5. The microprocessor of claim 1 wherein dispatch logic further updates branch prediction information based on results of said executing of the branch instruction.
6. The microprocessor of claim 1 wherein said speculative executing of instructions occurs across multiple pipeline stages within the microprocessor.
7. The microprocessor of claim 1 wherein said dispatch logic determines the validity of the data by tracking the validity of the data for the speculatively executed instructions during their execution in the multiple pipeline stages of the microprocessor, and monitoring a dependency of the speculatively executed instructions relative to one another during their execution in the multiple pipeline stages of the microprocessor.
8. The microprocessor of claim 1 wherein said speculative executing of the instructions occurs within a plurality of said execution units.
9. The microprocessor of claim 1 wherein said speculative executing of the instructions occurs without altering any architected facilities of the microprocessor.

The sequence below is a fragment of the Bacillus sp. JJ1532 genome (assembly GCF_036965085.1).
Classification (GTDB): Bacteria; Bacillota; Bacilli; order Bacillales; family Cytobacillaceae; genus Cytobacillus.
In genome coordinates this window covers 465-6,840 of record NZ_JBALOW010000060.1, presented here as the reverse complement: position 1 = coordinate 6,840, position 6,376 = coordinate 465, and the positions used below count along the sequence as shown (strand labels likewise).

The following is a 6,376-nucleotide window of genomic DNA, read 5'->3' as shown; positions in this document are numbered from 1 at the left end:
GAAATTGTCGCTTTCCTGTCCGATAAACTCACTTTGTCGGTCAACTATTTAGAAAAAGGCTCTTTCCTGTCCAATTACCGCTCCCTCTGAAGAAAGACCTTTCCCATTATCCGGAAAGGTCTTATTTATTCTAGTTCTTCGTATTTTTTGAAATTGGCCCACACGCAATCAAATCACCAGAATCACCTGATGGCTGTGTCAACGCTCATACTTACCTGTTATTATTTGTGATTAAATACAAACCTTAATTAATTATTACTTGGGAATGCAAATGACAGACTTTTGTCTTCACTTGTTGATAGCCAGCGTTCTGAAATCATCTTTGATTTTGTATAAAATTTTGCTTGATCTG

10. A computer system comprising:
a system memory which stores program instructions and operand data; and
at least one processor interconnected with said system memory which commits results of non-speculative instructions to at least one architected facility, said processor having
multiple execution units,
architected registers which store operand data,
dispatch logic which detects the occurrence of a stall condition during execution of program instructions by said execution units, speculatively executes one or more pending instructions which include at least one branch instruction during the stall condition, determines the validity of data utilized by the speculative execution, and maintains a vector of dirty bits to track the validity of the pending instructions, wherein dirty bits in the vector are initially set to “0” and a given one of the dirty bits is set to “1” when a corresponding instruction passes the writeback stage where a result calculated by one of said execution units is provided to one of the architected registers,